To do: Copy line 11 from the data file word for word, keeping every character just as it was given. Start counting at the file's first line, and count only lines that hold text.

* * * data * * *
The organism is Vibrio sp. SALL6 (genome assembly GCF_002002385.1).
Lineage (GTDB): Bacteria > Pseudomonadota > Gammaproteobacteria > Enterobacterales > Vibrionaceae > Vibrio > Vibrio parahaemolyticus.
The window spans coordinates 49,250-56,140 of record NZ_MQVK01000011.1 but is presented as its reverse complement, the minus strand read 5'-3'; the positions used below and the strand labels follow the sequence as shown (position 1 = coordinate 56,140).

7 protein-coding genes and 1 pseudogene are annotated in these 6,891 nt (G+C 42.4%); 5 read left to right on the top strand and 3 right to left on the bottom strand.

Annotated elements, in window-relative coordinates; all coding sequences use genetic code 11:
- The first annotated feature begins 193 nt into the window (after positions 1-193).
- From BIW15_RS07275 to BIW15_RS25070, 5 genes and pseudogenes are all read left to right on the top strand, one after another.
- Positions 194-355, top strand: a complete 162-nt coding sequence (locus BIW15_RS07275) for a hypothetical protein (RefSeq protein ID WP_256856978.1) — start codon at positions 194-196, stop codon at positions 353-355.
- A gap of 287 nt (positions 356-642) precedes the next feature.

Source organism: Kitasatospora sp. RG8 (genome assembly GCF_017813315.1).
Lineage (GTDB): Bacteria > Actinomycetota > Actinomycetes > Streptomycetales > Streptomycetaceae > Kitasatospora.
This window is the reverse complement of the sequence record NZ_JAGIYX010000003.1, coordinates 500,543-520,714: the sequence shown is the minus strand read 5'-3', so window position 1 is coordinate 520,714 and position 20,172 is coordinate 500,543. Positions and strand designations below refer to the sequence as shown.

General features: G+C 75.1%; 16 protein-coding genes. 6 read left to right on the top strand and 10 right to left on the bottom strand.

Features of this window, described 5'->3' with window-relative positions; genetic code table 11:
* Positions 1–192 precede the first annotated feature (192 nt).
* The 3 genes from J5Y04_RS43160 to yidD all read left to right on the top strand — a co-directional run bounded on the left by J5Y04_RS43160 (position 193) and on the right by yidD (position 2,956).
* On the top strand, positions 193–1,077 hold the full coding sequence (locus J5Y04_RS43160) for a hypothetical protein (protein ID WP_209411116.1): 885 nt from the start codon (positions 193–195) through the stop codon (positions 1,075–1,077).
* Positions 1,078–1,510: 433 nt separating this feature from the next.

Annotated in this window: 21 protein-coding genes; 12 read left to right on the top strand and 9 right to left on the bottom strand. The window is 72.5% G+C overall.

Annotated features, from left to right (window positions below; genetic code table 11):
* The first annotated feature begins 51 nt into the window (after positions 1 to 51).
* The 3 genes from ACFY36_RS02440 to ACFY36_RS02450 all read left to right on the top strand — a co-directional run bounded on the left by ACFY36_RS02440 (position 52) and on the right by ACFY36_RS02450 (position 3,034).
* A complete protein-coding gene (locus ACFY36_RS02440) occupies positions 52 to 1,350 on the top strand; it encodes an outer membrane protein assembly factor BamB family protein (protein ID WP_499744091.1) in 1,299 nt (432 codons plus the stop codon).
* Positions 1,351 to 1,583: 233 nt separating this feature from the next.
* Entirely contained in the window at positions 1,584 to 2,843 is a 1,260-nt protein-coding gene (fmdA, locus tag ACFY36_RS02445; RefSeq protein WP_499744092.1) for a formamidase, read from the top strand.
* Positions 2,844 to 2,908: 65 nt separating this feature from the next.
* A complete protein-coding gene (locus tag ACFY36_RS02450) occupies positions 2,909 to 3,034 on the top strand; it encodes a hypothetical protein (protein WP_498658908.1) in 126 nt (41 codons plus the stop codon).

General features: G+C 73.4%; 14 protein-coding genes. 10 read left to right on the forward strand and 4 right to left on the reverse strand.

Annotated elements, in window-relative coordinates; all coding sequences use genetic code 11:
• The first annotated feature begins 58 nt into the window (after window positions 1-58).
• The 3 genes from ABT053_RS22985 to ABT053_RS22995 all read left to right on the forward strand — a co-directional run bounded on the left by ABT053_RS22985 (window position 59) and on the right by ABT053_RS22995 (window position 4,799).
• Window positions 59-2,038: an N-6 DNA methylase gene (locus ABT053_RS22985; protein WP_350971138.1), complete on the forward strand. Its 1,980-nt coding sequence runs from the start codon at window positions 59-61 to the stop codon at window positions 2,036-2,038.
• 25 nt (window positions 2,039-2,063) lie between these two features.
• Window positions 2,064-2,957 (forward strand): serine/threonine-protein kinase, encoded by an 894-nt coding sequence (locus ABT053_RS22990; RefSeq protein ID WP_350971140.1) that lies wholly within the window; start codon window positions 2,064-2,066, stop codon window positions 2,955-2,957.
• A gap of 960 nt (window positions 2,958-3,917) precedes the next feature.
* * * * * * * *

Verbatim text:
Lineage (GTDB): Bacteria > Actinomycetota > Actinomycetes > Streptomycetales > Streptomycetaceae > Kitasatospora.